jump from dog 2 to dog 1, and no fleas jump from dog 1 to dog 2. These are
instances in which particles flow up their concentration gradients, like salmon
swimming upstream, rather than down their gradients. Now, look at the bottom
left corner of the table. This describes a ‘superflux’: all 4 fleas jump from dog
1 and no fleas jump from the dog 2. This flux ‘overdoes it,’ and, in one step,
overshoots equilibrium and creates a gradient in the opposite direction.
Fick’s law describes only the average flow, in the same way that predicting
half heads and half tails describes only the average outcome of coin flips. If
you flip a coin only a few times, sometimes you get more than half heads or
more than half tails; you will get a whole distribution of probabilities. In the
same way, dynamical processes such as diffusion involve whole distributions
of rates. Let’s look beyond just the average values and explore the rest of the
dynamical distribution function for diffusion.
Dog 1
Dog 2
Figure 18.3 Dog–flea
model with M1 (t) = 4 and
M2 (t) = 2.
The Distribution of Diffusion Rates is Gaussian
The diffusion-rate distribution for the system shown in Figure 18.2 is approximately Gaussian. To see this, start again from the binomial distribution and
follow the steps to the random-flight equation (18.9), to get
(j −M)2
1
exp −
P (j, M) = ,
(18.25)
2Ms
2π Ms
where M is the total number of fleas (particles), j is the number of them that
jump during time interval Δt, and and s are the probabilities that a particle
leaps or stays during that time interval. The average number of fleas that jump
(or particles that diffuse from one plane or the next) per time interval is j =
M. The variance is σ 2 = Ms. But Equation (18.25) is not quite the distribution
function that we want. We want the distribution of net jumps, P (j1 −j2 ), not
the distribution P (j1 ) of right jumps j1 or P (j2 ) of left jumps j2 alone.
Table 18.1
The distribution of flea
jumps. j1 and j2 are the different numbers of fleas that jump from dog 1 or 2,
respectively, during a time interval. Each
entry shows how many different ways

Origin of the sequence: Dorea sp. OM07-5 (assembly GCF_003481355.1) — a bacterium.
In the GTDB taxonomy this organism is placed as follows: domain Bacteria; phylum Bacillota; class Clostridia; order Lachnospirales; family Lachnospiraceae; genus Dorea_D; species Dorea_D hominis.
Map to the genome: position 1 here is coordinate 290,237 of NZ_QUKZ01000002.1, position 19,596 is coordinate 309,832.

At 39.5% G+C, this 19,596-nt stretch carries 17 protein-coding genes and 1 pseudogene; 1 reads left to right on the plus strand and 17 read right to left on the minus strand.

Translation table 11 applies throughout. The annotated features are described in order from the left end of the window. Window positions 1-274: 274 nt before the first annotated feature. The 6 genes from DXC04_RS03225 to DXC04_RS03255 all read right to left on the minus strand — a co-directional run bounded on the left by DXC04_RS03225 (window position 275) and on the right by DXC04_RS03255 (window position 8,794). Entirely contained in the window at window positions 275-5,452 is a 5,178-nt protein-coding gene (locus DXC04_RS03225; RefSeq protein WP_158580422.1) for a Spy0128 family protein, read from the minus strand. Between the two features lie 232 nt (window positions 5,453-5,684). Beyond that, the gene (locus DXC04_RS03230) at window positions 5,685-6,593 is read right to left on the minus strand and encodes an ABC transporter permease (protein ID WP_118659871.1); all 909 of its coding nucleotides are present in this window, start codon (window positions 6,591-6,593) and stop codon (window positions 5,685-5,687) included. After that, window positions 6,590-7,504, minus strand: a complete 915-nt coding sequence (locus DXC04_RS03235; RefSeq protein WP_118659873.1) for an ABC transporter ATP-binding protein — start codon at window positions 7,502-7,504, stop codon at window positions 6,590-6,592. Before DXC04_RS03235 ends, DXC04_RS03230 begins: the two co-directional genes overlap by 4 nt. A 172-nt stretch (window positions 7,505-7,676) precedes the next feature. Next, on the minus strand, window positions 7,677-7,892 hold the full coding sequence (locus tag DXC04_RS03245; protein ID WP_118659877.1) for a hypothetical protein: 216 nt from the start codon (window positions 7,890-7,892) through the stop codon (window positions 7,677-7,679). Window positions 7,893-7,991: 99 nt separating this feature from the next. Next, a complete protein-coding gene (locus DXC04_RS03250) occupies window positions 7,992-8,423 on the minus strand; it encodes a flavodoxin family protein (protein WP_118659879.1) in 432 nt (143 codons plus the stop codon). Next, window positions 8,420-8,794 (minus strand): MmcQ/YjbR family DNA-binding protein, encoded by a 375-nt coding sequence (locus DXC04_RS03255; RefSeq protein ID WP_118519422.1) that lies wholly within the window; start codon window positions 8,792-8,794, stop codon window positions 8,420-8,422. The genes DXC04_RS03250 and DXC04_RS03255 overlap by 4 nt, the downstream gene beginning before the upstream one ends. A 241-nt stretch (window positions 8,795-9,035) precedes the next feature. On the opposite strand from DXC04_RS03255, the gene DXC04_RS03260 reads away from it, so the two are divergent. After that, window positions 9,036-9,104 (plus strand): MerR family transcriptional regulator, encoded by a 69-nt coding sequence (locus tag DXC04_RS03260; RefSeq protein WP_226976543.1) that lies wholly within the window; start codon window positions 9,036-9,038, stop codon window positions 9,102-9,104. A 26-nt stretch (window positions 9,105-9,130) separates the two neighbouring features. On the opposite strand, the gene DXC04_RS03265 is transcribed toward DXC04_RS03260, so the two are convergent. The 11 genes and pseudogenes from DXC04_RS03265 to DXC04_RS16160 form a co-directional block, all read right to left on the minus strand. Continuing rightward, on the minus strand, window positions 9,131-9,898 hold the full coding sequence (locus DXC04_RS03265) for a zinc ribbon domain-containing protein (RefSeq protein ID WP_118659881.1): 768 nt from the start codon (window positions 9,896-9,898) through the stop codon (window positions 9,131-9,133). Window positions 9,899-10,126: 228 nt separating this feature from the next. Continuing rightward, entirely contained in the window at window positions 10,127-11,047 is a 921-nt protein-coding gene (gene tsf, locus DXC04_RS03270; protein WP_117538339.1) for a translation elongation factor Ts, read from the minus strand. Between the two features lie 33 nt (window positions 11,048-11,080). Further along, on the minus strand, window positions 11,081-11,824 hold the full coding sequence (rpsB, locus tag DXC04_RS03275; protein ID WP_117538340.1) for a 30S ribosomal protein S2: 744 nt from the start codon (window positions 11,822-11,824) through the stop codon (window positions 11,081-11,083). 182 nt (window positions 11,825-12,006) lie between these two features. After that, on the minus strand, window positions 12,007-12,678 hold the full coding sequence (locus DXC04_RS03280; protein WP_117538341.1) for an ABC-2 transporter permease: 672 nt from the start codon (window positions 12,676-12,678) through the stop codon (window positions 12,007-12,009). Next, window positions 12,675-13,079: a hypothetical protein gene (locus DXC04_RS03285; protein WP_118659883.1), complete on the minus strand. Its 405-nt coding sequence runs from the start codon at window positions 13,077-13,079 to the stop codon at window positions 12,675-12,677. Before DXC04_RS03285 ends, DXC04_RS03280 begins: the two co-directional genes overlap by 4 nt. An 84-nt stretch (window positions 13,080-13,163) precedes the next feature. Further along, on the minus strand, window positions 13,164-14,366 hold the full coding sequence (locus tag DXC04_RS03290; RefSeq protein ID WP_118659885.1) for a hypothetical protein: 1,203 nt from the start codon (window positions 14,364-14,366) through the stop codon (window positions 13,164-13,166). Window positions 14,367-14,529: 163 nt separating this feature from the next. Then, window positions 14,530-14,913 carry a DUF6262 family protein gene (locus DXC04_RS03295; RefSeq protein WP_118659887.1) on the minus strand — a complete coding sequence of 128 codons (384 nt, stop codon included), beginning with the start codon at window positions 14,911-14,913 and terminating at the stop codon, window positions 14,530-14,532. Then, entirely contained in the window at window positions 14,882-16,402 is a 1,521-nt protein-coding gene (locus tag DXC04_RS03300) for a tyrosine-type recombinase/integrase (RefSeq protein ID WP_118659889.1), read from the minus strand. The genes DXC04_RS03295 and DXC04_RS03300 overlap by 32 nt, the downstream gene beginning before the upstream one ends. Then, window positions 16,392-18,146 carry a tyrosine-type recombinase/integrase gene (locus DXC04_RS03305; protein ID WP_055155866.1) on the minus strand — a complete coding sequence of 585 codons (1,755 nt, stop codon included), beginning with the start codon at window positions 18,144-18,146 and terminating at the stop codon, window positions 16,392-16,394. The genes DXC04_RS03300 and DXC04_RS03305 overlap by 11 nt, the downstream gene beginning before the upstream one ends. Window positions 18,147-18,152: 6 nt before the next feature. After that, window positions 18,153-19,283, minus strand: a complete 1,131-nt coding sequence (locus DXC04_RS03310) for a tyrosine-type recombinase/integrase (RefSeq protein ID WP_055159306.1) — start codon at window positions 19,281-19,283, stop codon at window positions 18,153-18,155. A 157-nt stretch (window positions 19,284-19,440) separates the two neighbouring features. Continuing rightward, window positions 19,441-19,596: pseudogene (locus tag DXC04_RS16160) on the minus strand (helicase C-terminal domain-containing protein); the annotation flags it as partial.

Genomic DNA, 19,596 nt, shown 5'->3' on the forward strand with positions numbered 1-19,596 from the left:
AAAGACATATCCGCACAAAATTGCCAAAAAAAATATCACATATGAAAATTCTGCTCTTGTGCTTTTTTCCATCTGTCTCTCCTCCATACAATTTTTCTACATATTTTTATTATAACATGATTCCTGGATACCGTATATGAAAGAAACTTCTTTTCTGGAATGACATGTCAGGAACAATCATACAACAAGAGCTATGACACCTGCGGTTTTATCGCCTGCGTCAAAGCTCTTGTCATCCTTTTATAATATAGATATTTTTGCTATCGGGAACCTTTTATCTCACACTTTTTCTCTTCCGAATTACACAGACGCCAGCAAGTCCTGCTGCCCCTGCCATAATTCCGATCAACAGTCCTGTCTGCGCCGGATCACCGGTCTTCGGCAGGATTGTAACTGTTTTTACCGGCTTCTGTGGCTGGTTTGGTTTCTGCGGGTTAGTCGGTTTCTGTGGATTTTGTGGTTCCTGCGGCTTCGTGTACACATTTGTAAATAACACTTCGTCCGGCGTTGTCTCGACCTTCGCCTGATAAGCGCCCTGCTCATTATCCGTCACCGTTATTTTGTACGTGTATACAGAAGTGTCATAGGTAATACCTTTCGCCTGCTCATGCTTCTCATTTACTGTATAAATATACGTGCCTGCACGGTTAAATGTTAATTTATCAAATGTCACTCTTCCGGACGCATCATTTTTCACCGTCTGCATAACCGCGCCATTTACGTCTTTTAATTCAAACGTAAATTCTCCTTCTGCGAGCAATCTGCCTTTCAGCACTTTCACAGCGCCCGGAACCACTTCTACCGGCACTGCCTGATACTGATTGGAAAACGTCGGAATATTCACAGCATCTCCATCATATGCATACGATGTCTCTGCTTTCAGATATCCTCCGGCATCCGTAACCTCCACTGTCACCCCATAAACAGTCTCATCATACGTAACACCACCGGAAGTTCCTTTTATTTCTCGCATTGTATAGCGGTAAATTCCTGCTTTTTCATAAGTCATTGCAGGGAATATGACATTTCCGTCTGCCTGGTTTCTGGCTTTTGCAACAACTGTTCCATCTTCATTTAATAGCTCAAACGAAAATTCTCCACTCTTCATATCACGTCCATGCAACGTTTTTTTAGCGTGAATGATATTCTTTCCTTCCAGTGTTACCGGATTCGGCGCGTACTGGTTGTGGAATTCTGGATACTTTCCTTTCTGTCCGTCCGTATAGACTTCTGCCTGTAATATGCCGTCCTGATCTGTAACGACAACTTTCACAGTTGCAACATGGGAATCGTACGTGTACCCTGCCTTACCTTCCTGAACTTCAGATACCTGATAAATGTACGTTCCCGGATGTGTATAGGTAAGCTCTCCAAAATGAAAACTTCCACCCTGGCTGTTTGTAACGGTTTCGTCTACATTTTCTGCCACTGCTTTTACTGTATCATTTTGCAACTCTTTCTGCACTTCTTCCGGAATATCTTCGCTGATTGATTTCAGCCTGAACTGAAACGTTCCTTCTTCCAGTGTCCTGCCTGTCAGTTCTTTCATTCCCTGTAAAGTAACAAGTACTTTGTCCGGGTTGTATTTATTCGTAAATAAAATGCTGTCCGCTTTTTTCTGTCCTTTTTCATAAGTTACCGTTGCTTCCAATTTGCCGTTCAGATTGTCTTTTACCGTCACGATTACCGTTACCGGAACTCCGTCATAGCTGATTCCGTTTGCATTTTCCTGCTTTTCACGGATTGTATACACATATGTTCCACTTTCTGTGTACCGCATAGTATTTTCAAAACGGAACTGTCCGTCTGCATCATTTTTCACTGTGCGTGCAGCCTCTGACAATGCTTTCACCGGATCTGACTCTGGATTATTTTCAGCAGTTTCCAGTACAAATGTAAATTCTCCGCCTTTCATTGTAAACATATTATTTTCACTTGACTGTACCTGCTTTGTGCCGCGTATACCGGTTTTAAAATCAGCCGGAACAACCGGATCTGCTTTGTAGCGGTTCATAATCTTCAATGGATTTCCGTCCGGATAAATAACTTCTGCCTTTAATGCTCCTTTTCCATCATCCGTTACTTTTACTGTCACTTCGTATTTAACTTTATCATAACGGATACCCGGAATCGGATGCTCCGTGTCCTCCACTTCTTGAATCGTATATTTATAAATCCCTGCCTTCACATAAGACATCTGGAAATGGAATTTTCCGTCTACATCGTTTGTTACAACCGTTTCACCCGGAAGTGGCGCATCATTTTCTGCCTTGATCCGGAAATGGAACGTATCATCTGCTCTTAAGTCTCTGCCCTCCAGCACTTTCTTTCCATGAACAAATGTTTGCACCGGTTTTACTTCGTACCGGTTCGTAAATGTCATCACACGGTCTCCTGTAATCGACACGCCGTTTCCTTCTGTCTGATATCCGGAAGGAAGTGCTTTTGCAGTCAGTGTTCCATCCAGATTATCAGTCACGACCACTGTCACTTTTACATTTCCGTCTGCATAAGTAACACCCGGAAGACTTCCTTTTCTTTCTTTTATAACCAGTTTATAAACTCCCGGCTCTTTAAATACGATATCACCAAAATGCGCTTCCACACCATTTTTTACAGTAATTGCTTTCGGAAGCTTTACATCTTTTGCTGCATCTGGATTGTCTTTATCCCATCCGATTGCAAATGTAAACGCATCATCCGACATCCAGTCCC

these numbers of fleas can jump from
each dog. It is most probable that 2 fleas
jump from dog 1 and 1 flea jumps from
dog 2; there are 12 ways the various
fleas can do this.
j2
j1
0
1
2
3
4
0
1
4
6
4
1
1
2
8
12
8
2
2
1
4
6
4
1
Diffusing Particles Can be Modeled as Random Flights
337
However, owing to a remarkable property, it is simple to compute the quantity we want. If you have two Gaussian functions, one with mean x1 and
variance σ12 , and the other with mean x2 and variance σ22 , then the distribution of the difference, P (x1 −x2 ), will also be a Gaussian function, having mean
x1 −x2 and variance σ 2 = σ12 +σ22 .
For our binomial distributions, the mean values are j1 = M1 and j2 =
M2 (since we assumed and s are the same for fleas jumping from either
dog). The variances are σ12 = M1 s and σ22 = M2 s. So the distribution of the
net numbers of particles jumping in a time interval, J = j1 −j2 , is
1
[J −(M1 −M2 )]2
P (J) =
exp −
,
(18.26)
2Ms
2π Ms
where M = M1 +M2 is the total number of particles.
Now, with this distribution, you can readily show that if the number M of
particles is large, the fluctuations will be small, and you will almost always
observe the average behavior. To see this, take the ratio of the standard deviation σ to the mean:
√
σ2
Ms
−1/2
=
∼ M1
(18.27)
J
(M1 −M2 )
in the limit, M1 M2 . The fluctuations become negligible as M1 → ∞. On the
other hand, in situations involving small numbers of particles, such as inside
biological cells, the fluctuations may sometimes be important.
Figure 18.4 shows experimental confirmation of the Gaussian distribution
predicted in Equation (18.26).
The Direction of Time’s Arrow: A Fluctuation Theorem
An historic matter of fundamental principle is whether the Second Law of Thermodynamics is ever violated. Ever since 1865, when R Clausius first defined
the word ‘entropy,’ there has been interest in whether systems might ever tend
Figure 18.4 The distribution of diffusional fluxes is
found to be Gaussian.
Source: S Seitaridou, MM Inamdar, R Phillips, et al., J Phys
Chem B 111, 2288–2292 (2007) and K Ghosh, KA Dill,
MM Inamdar, et al., Am J Phys 74, 123–133 (2006).
338
Chapter 18. Microscopic Dynamics
toward lower entropy, rather than toward higher entropy, as the Second Law
predicts. In 1867, JC Maxwell imagined a thought experiment. Maxwell envisioned a fictitious microscopic being—now called Maxwell’s demon—who is
situated at a miniature doorway that separates a hot container of gas from a
cold container of gas. The demon watches and opens a gate only when it can
allow a cold molecule to pass from the hot side to the colder chamber or a hot
molecule to pass to the hotter chamber. The demon’s actions would cause the
cold side to get colder and the hot side hotter, in apparent violation of the Second Law. Is it possible to construct a real Maxwell’s demon device that could
violate the Second Law? Subsequent arguments have shown that demon-like
violations of the Second Law are impossible because the physical act of separating hot from cold particles requires some way to distinguish hot from cold
particles, and that, in turn, would require energy or information.
So, as far as is known, the Second Law, which describes only the average tendencies of systems toward states of maximum entropy, is never violated. There
is no violation of any law when systems that are small enough or close enough
to equilibrium to fluctuate, causing particles to flow ‘upstream’ against a concentration gradient or heat to flow upstream against a temperature gradient.